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Keeping Locusts Away

When it comes to farmland, overgrazing is not just bad news for the land and livestock – it can encourage certain species of locusts to flourish.

Researchers have found that some locust species prefer to eat nutrient starved grasses that grow in overgrazed land.

Researchers found that intense grazing by livestock depletes nitrogen levels in the soil. While the resulting lower protein crop should limit the size of populations that feed on them, locusts thrive in these conditions.

Warmer temperatures also increase locust populations, with many species increasing in size and number at a temperature of 38 degrees and above. Recent warm springs and summers could result in an increase in the local locust population. The rise in temperature also allows the locust to colonise new species of plants and avoid predators and diseases that they would otherwise encounter.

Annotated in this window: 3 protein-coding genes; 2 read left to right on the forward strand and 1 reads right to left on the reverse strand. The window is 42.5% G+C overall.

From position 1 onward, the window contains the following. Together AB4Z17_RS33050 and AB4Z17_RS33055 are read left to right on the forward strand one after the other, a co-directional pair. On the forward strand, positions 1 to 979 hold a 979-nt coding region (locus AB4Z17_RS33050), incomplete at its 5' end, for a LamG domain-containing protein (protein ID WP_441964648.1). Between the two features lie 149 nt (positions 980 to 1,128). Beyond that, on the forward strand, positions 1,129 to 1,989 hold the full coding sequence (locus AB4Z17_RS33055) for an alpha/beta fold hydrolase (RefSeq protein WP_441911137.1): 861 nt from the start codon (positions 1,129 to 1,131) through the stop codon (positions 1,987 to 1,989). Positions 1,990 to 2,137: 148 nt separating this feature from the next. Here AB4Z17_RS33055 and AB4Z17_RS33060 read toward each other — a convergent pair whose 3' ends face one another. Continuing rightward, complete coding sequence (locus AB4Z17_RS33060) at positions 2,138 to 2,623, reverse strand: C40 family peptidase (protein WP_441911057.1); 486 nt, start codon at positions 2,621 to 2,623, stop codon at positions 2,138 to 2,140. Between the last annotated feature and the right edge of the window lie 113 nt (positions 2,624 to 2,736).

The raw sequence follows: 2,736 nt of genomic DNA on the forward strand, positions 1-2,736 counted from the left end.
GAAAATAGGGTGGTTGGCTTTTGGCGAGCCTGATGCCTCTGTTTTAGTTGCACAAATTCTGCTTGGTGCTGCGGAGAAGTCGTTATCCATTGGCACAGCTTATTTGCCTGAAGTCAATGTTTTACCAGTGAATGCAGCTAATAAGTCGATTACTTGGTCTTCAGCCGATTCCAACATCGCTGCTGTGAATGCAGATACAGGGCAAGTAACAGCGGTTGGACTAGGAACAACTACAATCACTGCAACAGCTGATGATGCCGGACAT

Previous locust outbreaks have resulted in hundreds of millions of dollars worth of crop damage. While locusts are timid when alone, in a group they become aggressive destroyers of crops. The change in behaviour is driven by a surge in serotonin that occurs in group settings.

Pesticides can be used to curb locust infestations but there are also natural predators like certain wasps and even fungal diseases that can affect their numbers. Researchers are also considering a way to target the locust’s serotonin receptors to make them less aggressive.